Hello and good evening (or morning - tis' a matter of perception) to Guy and All!
Tonight was a late start. Most of my meditation was of the walking sort, although the time I spent sitting was time spent counting my breath... but I do have a habit of Bud-dho-ing by default. Not bad, just not part of the game plan right now.
Also, Bud-dho works really well when timed with the stepping of the feet. Put foot down "Bud-", put next foot down "-dho". Repeat!
Or, for more fun, lift foot up "bud-", place foot down "-dho". Repeat!
That really slows things down.
Guy wrote:Great metaphor, one that has occurred to me also.
Do I detect a musical background? I don't have one, except that my kids are both part of a music/piano program and I am responsible for their practice sessions. My wife plays, and I've seen her skill wax and wane over the years, which is probably a source of my thought. Her passion for music has been inherited by my kids; Olivia especially gravitates to piano, and out shines all her classmates (a source of pride for her papa!).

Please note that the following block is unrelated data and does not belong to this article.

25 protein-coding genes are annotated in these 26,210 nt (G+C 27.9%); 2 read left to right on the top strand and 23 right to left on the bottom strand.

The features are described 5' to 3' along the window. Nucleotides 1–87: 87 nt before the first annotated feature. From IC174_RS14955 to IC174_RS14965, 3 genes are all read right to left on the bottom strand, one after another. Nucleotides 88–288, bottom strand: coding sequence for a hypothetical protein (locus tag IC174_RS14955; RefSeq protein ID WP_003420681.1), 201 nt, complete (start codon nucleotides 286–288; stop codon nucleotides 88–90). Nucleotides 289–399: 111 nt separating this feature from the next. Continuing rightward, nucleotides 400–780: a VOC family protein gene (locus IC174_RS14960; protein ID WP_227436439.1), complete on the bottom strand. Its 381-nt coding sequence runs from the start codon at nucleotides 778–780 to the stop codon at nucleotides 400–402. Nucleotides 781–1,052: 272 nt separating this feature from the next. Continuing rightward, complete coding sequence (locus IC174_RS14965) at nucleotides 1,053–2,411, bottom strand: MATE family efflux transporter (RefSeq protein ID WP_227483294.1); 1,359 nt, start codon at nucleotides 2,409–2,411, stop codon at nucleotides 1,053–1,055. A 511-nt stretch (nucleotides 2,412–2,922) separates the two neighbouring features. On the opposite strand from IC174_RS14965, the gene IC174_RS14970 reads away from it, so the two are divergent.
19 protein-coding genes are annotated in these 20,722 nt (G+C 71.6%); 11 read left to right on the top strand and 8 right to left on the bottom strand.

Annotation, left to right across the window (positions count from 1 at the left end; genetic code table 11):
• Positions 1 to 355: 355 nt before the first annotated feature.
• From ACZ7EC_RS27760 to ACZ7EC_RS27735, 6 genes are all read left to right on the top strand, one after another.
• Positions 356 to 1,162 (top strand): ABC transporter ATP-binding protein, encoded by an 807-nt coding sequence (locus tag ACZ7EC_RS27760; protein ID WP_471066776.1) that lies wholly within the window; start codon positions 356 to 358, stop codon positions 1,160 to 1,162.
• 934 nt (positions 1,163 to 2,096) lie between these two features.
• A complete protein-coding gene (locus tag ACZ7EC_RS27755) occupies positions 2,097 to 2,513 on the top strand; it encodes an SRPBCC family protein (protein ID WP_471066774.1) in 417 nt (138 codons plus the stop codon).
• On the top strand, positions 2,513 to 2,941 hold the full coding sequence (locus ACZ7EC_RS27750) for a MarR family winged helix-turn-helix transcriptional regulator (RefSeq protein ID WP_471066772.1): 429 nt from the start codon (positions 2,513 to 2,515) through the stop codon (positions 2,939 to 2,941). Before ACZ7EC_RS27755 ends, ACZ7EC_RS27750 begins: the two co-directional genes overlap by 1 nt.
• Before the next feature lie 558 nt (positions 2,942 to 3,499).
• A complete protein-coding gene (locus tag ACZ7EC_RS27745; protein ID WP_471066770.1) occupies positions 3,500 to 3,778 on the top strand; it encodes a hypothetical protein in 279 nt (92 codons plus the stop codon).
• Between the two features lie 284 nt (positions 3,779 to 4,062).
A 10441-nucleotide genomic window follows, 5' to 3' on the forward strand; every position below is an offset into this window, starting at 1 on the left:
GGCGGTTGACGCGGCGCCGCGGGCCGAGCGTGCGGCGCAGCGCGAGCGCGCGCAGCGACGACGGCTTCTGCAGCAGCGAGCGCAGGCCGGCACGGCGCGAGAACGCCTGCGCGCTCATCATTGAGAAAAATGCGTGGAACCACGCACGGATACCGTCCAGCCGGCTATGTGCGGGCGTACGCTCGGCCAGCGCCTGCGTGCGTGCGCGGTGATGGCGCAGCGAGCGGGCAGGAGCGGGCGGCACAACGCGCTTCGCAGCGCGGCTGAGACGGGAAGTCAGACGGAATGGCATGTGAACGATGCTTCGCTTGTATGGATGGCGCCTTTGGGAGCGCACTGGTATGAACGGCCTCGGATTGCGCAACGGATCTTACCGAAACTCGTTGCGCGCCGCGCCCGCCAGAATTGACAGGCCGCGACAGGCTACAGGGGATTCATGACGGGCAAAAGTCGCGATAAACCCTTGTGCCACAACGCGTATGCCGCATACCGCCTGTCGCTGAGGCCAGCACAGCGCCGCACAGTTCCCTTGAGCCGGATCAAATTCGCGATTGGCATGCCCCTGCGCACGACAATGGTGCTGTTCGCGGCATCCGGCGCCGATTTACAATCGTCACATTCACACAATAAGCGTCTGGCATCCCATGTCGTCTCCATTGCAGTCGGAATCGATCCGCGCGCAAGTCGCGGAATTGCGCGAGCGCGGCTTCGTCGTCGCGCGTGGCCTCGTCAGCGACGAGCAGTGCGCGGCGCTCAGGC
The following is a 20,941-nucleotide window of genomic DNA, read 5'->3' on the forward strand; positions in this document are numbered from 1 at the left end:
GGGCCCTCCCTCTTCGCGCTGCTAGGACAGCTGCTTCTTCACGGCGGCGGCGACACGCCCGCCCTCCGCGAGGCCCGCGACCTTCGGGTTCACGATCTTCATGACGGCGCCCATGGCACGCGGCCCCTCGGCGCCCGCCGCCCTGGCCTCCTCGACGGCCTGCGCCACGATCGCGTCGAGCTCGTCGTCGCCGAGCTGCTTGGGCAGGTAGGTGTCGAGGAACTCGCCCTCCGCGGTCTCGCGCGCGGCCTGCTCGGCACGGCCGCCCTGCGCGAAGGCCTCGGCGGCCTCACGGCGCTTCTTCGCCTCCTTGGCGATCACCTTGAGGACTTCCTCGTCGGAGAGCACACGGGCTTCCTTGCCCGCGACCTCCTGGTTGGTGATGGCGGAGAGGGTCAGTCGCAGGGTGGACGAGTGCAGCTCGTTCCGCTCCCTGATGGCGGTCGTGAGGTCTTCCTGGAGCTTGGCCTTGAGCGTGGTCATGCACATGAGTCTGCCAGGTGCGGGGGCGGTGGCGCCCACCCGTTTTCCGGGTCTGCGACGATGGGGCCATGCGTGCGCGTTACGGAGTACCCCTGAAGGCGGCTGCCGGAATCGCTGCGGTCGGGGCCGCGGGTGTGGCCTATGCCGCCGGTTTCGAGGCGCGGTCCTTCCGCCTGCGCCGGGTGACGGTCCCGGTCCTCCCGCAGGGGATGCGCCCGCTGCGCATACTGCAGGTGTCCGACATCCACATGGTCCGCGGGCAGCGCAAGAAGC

If we look at the fact that our mindfulness has deteriorated that can be disheartening. However, if we investigate what the causes are for the deterioration of mindfulness; how it creates more suffering; and how to restore the mindfulness: then even the times when we have strayed from the Path, so long as it is followed by that investigation as to why we have strayed, it is only a matter of time before we are back on the Path properly (in fact, if we are investigating, then in that moment we are on the Path already).
I think this, along with what followed, sums up my experience over these last months.
In some respects I was far from the path. But still, I contemplated my state, and the causes, continuously; sometimes shrewdly (it seemed to me), while at other times not so clearly. Even when it seemed my mindfulness had eroded to an abysmal degree, I always had enough left to me to notice and contemplate my condition.
Ultimately, if we reflect wisely often and deeply, there isn't really a choice - we have to follow the Path, which is certainly reassuring.
I think this is a great thing.
For me and for you there is a need to follow the path; for many others here, and out in the wider world, this certainly is true. On some level we really have grasped the dhamma right, and so we know enough never to relinquish our mind completely to circumstances.
Gosh, I feel like I'm giving myself to much credit.